The 49-year-old Colina Park Golf Course along 52nd Street in City Heights, all 18 holes of it, sits across the street from San Diego's most densely populated neighborhood, dubbed Colina del Sol because of the nearby park of the same name. The golf course, though home to a burgeoning junior's program, seems an anomaly, sitting adjacent to a spot where the San Diego Unified School District has practically had to use a crowbar to squeeze in a desperately needed elementary school.
Proposition MM, the $1.5 billion bond measure approved by voters five years ago, promised that worn-down city schools would get a face lift and areas where campus size can't accommodate the under-18 population would get new schools-in all, 16 new campuses will have been built by the end of 2007.
As proposed, Colina del Sol will open with 146 students per acre (700/4.8). If enrollment jumps to 900 as projected, the school will cram in 188 students per acre.
* To arrive at this number, September 2002 enrollment was divided by a school's net usable acreage. Enrollment numbers and school site data was provided by SDCS.
For the past four years, up until last Tuesday, the Colina del Sol school existed only on a map, and even then nothing was certain. Environmental and topographical problems prompted time-consuming studies of four potential sites. So, though the school was among five new facilities promised to the mid-city area in spring of 1999, and though environmental impact studies began only a few months after that initial meeting, the Colina del Sol school will be one of the last Prop. MM schools built, slated to open fall of 2006, three years after its original target date.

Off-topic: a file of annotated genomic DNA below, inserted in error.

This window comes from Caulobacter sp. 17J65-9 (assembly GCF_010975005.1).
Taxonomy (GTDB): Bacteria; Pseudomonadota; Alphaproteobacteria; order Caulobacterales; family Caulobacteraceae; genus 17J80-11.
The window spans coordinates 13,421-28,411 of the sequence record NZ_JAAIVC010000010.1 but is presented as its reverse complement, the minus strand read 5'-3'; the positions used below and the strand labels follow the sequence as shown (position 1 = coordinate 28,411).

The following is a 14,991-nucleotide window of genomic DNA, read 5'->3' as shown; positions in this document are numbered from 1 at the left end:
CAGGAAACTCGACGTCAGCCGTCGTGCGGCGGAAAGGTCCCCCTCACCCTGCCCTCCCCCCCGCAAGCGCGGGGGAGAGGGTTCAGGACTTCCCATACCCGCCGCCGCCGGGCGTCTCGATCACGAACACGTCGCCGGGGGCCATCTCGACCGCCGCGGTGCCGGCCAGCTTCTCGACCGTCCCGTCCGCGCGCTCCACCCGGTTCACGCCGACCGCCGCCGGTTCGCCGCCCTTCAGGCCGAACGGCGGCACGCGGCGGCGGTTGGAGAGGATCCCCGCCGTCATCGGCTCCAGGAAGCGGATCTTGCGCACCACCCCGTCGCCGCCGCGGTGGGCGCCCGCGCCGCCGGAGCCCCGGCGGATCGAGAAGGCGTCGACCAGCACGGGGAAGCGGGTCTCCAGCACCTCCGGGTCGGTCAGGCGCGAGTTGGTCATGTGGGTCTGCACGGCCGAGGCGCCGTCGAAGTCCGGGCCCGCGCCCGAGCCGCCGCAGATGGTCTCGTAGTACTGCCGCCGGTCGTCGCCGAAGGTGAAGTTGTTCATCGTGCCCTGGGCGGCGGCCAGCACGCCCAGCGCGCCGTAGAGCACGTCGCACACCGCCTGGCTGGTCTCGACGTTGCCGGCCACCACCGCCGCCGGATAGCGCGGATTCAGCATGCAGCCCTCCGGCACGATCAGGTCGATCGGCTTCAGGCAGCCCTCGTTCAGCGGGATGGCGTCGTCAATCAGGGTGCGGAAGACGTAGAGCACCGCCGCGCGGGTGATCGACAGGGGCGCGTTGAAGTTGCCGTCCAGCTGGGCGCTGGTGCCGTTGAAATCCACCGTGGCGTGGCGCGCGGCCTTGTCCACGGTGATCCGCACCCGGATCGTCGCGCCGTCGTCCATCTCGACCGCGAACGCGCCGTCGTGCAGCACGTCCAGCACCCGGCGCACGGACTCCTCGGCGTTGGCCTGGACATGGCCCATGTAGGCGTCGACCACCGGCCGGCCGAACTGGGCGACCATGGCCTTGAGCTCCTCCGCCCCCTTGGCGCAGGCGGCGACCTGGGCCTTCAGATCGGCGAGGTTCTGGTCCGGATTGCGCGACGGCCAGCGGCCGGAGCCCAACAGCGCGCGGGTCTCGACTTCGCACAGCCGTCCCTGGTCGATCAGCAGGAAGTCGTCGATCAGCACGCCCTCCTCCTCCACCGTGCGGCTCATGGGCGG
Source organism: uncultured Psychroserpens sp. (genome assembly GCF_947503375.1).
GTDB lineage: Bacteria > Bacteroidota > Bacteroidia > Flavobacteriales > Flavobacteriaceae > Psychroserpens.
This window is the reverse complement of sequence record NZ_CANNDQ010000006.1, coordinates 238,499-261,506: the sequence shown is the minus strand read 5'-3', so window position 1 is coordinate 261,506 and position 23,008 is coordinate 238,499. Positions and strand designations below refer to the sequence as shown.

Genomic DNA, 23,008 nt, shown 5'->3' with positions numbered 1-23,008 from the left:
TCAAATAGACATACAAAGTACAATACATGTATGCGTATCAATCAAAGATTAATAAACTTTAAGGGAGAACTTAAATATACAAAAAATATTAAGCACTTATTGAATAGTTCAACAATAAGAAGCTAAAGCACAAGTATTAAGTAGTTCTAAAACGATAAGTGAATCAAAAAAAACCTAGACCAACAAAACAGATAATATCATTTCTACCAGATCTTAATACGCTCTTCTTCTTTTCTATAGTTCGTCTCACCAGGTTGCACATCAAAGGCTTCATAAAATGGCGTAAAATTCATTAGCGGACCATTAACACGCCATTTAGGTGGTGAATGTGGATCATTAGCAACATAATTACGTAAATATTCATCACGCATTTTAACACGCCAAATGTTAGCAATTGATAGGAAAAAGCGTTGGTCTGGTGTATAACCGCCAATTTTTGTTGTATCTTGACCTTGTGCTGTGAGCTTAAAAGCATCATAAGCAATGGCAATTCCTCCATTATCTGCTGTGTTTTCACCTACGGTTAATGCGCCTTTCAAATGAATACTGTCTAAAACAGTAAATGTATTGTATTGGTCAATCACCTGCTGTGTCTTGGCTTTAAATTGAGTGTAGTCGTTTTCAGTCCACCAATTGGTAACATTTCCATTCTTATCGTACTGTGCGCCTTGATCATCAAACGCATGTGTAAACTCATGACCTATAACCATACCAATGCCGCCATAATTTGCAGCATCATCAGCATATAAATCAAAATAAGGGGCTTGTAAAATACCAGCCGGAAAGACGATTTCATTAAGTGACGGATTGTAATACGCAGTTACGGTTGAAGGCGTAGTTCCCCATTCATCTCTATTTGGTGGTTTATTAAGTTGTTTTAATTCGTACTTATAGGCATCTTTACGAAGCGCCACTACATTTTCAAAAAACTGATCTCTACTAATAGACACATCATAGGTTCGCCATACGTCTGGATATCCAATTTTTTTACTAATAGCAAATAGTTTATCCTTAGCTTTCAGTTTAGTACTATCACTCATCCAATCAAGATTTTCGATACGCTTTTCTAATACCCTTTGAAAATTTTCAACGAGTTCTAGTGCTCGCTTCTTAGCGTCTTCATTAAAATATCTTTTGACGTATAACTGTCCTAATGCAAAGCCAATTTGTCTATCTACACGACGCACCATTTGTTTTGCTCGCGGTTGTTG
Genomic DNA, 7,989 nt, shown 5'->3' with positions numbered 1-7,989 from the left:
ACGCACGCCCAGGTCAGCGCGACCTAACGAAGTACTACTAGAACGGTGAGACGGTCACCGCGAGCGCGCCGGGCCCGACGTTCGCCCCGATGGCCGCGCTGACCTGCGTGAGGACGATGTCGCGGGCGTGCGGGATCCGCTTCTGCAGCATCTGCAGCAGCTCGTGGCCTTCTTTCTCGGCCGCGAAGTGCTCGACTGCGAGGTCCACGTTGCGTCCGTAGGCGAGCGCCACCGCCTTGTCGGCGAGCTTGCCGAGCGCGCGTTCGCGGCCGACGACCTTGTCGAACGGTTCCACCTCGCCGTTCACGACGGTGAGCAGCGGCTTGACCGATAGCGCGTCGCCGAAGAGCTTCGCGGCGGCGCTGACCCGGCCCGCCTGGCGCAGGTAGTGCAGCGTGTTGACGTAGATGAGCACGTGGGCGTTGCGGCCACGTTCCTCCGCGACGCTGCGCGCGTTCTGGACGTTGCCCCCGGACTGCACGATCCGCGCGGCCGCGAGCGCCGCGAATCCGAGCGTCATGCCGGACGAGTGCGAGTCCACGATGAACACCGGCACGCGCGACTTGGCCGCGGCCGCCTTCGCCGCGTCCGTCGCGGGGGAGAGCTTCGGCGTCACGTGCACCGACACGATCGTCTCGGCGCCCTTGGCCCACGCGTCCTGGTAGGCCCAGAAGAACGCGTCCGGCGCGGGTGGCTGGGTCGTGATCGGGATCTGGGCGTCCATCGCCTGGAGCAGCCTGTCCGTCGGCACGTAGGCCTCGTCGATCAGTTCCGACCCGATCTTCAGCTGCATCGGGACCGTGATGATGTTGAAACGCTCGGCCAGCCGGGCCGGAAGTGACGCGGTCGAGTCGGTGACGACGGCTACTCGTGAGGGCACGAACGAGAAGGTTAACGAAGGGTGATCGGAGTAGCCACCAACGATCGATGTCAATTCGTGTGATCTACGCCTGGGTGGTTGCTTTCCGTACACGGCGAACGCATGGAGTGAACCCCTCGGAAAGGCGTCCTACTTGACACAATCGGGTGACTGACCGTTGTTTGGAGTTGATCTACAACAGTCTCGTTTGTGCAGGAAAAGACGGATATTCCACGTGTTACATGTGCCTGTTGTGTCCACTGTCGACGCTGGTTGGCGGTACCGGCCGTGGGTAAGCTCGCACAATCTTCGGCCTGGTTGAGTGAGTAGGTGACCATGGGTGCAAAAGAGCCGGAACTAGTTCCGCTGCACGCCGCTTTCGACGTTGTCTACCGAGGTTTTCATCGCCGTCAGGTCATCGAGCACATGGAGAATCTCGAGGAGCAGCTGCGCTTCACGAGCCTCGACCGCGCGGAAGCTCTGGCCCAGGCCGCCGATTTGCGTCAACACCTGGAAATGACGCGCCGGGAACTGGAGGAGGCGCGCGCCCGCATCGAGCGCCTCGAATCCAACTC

In the four years since its inception, property values have skyrocketed, adding an estimated $15 million to the cost of the new school.
Last week, the district's Board of Education voted 4 to 1 to approve a 4.8-acre site situated in an upper half of the Colina del Sol neighborhood, currently occupied by four single-family homes and 151 apartments. Building new schools in urban areas means residential displacement, but the district's relocation package appears equitable: homes are purchased by the district for “fair-market value” and renters who are unable to find something in a similar price range are paid the difference in rent for 42 months. In addition, the district pays all relocation expenses.
Michael Sprague, chair of the City Heights Planning Committee said that, for the most part, the community supports the project. “This community fought for these schools very, very hard,” he said, “and everyone knows [residential displacement] is going to be somewhat painful, but it's for the future of our kids.”
What's at issue, then, is the size of the new school's site-almost half the eight acres the community had hoped for. The community's first choice, Sprague said, was a piece of land (Site 1 on the map) that was found to contain a trace fault line-a shift in the earth resulting from a larger fault line nearby-and potential, though unconfirmed, soil contamination. Also, the site is too close to University Avenue for many people's liking. The district's “preferred” site (Site P) is safely away from those problems but lies on a steep incline that renders the land almost unbuildable. An alternative (Site 2) was deemed a poor choice after district demographers estimated that 500 of the new school's students would have to cross University Avenue each day and still another alternative (Site 3) was dismissed-perhaps too quickly, board member John de Beck argued last Tuesday-because of, as a report to the board stated, its proximity to Site 1. A fifth site (Site A) was carved out of Site P and deemed superior since the smaller site avoided Site P's steep inclines and would displace the least number of residents.
Trustees, tasked with selecting the school site, were given information pertaining to Sites P, A and 2 only, the district recommending that A would be the best choice.
On a walk around the Colina del Sol area last week, Sprague said he was disappointed with the board's decision. The community had wanted four eight-acre school sites. What they got were four new schools, only one of them on eight acres.
“Would district staff ever have proposed a 4.8-acre site for 900 students in an affluent portion of the city?” he posed, referring to the new school's maximum capacity. “No. They never would have walked into the boardroom with it.”